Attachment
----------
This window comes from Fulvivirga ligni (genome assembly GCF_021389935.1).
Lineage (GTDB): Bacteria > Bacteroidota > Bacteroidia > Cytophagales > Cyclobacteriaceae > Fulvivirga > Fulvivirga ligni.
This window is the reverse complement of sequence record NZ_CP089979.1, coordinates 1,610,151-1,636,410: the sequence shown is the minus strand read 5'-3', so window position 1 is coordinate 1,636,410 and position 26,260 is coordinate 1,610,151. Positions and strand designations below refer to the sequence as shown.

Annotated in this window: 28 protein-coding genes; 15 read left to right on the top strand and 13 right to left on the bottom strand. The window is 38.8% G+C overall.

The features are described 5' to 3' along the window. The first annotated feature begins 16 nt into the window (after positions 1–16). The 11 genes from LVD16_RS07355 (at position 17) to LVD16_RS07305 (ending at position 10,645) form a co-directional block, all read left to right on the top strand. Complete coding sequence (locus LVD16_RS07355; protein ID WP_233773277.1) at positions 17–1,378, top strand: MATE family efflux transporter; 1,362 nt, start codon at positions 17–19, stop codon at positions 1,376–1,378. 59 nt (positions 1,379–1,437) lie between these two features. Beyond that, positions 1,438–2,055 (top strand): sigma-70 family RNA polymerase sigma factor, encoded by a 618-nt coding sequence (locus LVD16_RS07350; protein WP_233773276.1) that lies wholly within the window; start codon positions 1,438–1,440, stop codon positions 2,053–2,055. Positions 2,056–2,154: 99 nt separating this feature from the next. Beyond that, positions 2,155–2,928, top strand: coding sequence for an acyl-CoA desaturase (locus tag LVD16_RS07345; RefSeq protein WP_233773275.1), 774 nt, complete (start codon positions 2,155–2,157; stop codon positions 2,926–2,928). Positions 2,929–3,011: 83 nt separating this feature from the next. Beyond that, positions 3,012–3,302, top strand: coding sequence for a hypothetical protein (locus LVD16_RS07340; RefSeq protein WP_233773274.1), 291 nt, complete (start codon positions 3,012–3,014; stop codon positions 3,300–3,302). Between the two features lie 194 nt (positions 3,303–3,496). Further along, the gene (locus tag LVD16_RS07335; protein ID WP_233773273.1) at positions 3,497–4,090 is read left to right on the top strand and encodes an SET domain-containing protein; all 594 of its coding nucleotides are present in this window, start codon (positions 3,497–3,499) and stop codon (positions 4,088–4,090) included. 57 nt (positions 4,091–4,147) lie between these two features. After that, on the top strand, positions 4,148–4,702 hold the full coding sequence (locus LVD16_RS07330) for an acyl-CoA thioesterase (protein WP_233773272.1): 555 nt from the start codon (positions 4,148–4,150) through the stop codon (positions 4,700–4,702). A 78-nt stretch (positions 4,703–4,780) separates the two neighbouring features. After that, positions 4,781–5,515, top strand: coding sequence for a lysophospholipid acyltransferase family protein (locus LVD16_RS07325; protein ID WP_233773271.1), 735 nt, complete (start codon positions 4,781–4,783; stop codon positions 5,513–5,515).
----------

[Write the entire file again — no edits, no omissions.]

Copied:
This window comes from Fulvivirga ligni (genome assembly GCF_021389935.1).
Lineage (GTDB): Bacteria > Bacteroidota > Bacteroidia > Cytophagales > Cyclobacteriaceae > Fulvivirga > Fulvivirga ligni.
This window is the reverse complement of sequence record NZ_CP089979.1, coordinates 1,610,151-1,636,410: the sequence shown is the minus strand read 5'-3', so window position 1 is coordinate 1,636,410 and position 26,260 is coordinate 1,610,151. Positions and strand designations below refer to the sequence as shown.

Annotated in this window: 28 protein-coding genes; 15 read left to right on the top strand and 13 right to left on the bottom strand. The window is 38.8% G+C overall.

The features are described 5' to 3' along the window. The first annotated feature begins 16 nt into the window (after positions 1–16). The 11 genes from LVD16_RS07355 (at position 17) to LVD16_RS07305 (ending at position 10,645) form a co-directional block, all read left to right on the top strand. Complete coding sequence (locus LVD16_RS07355; protein ID WP_233773277.1) at positions 17–1,378, top strand: MATE family efflux transporter; 1,362 nt, start codon at positions 17–19, stop codon at positions 1,376–1,378. 59 nt (positions 1,379–1,437) lie between these two features. Beyond that, positions 1,438–2,055 (top strand): sigma-70 family RNA polymerase sigma factor, encoded by a 618-nt coding sequence (locus LVD16_RS07350; protein WP_233773276.1) that lies wholly within the window; start codon positions 1,438–1,440, stop codon positions 2,053–2,055. Positions 2,056–2,154: 99 nt separating this feature from the next. Beyond that, positions 2,155–2,928, top strand: coding sequence for an acyl-CoA desaturase (locus tag LVD16_RS07345; RefSeq protein WP_233773275.1), 774 nt, complete (start codon positions 2,155–2,157; stop codon positions 2,926–2,928). Positions 2,929–3,011: 83 nt separating this feature from the next. Beyond that, positions 3,012–3,302, top strand: coding sequence for a hypothetical protein (locus LVD16_RS07340; RefSeq protein WP_233773274.1), 291 nt, complete (start codon positions 3,012–3,014; stop codon positions 3,300–3,302). Between the two features lie 194 nt (positions 3,303–3,496). Further along, the gene (locus tag LVD16_RS07335; protein ID WP_233773273.1) at positions 3,497–4,090 is read left to right on the top strand and encodes an SET domain-containing protein; all 594 of its coding nucleotides are present in this window, start codon (positions 3,497–3,499) and stop codon (positions 4,088–4,090) included. 57 nt (positions 4,091–4,147) lie between these two features. After that, on the top strand, positions 4,148–4,702 hold the full coding sequence (locus LVD16_RS07330) for an acyl-CoA thioesterase (protein WP_233773272.1): 555 nt from the start codon (positions 4,148–4,150) through the stop codon (positions 4,700–4,702). A 78-nt stretch (positions 4,703–4,780) separates the two neighbouring features. After that, positions 4,781–5,515, top strand: coding sequence for a lysophospholipid acyltransferase family protein (locus LVD16_RS07325; protein ID WP_233773271.1), 735 nt, complete (start codon positions 4,781–4,783; stop codon positions 5,513–5,515).